I was sixteen when an internet friend first told me she wanted to die. I told her I loved her. She told me thank you.
W hen Stephanie Meyer released Twilight back inshe also paved the way for toxic romance to plague the pages of young adult fiction books on a global scale. The best selling book was based on the premise of an aggressive and ,at some points, controlling male lead, who preys on an innocent and often inexperienced female lead. And so too has been the formula, many young adult writers have stuck to since its release.
In the past ten years it has become increasingly normal to have a group of online friends, a group of IRL friends, and a group of online friends that become IRL friends. With so much of our lives lived out on the internet a debate about which we can get into another day we meet people from best friends to romantic partners through dating appsforums and social media. This is perhaps especially true for teens and young adults, who have spent most of their lives connected to their laptops and phone screens, and YA authors have not shied away from telling the stories of interesting online meets offline relationships.
Teenagers are renowned for wanting more freedom, and their desire for independence is a normal part of adolescent development. What teenagers want and what teenagers need is not always in perfect harmony. Adults who work with teens are often uncertain how to influence young adults whom they can no longer control.
The purpose of young adult literature is often twofold: to tell a story, and to send a message, usually in the form of a much-needed lesson. But offering a lesson to teenagers is less graceful, less subtle, than conveying an idea or theme, and these books can feel like after-school specials. The lesson in both books — that dating violence is real and dangerous — is worth teaching.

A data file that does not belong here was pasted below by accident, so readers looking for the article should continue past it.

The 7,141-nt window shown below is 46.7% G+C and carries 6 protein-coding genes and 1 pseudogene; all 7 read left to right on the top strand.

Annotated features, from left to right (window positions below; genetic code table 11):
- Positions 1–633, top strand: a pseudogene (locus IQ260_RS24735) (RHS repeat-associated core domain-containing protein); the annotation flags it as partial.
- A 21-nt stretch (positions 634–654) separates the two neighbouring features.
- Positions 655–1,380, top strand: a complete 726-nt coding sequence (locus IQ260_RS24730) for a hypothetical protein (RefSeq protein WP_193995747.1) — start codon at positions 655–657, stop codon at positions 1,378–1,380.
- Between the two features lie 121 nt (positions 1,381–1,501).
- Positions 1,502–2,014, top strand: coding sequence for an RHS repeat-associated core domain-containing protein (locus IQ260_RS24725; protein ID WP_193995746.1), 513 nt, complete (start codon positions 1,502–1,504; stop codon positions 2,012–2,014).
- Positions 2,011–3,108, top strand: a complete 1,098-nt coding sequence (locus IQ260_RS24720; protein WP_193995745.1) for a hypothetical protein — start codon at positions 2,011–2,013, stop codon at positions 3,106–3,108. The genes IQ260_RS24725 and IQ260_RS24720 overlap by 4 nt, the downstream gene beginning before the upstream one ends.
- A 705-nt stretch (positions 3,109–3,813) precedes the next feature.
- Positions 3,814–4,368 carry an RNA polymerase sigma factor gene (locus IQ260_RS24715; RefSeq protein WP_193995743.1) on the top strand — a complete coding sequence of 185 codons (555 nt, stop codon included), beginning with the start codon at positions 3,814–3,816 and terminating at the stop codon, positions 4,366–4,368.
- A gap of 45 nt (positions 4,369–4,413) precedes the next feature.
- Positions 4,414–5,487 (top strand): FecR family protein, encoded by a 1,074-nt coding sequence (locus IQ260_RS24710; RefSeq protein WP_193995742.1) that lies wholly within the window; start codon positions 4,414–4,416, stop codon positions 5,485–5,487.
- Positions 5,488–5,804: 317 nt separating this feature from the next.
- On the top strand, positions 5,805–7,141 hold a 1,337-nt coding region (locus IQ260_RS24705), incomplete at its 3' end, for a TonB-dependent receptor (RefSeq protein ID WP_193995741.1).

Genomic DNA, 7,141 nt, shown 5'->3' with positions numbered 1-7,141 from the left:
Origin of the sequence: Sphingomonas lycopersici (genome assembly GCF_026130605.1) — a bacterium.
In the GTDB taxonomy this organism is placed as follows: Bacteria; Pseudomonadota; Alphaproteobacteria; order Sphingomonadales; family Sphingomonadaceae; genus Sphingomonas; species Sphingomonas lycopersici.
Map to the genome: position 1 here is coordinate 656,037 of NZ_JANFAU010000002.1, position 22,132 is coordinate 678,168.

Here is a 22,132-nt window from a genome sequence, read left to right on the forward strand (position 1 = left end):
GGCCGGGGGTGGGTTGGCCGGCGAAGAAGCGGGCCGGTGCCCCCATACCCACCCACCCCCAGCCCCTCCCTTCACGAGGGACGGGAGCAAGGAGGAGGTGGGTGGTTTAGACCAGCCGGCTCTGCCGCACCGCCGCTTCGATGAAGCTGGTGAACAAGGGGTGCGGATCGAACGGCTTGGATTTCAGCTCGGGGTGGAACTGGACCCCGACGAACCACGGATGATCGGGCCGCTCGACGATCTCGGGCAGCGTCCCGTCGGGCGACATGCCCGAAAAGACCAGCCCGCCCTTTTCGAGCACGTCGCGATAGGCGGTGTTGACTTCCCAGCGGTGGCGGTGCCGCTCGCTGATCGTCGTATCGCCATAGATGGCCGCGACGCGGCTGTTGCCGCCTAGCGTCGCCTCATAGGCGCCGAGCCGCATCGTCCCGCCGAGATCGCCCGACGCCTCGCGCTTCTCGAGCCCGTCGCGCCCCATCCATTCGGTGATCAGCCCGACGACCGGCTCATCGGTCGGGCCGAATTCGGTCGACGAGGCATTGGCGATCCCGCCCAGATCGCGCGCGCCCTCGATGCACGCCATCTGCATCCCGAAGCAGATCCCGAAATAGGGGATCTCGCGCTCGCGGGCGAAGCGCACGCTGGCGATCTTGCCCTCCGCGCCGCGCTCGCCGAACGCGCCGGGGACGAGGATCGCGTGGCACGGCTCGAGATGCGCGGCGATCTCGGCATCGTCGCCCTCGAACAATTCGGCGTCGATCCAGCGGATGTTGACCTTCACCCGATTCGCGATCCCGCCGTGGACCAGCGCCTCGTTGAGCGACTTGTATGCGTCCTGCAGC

This page describes some books you might find helpful as you deal with various issues. They are arranged by topic. Some have a message, some help you see things from another perspective, some help you think about something other than just your own problems, some can reveal truths if you look under the words.
February is Teen Dating Violence Awareness Month, which is an opportunity for libraries to highlight resources that can help teens identify the warning signs of problematic relationships and to see what healthy relationships can look like. These books can start conversations and perhaps even make a difference in the lives of teens. This novel is a classic for a reason.
Look Inside. Beautifully organized. Any parent, teacher, coach, or doctor needs to read this authoritative guide.
Think of Young Adult novels, and you think of angst-filled, hormone-tormented teen protagonists. Who better to guide such teens than their own mothers? Imagine my surprise when one by one, the majority of this usually quick-to-contribute lot came forward saying they couldn't think of an appropriate title.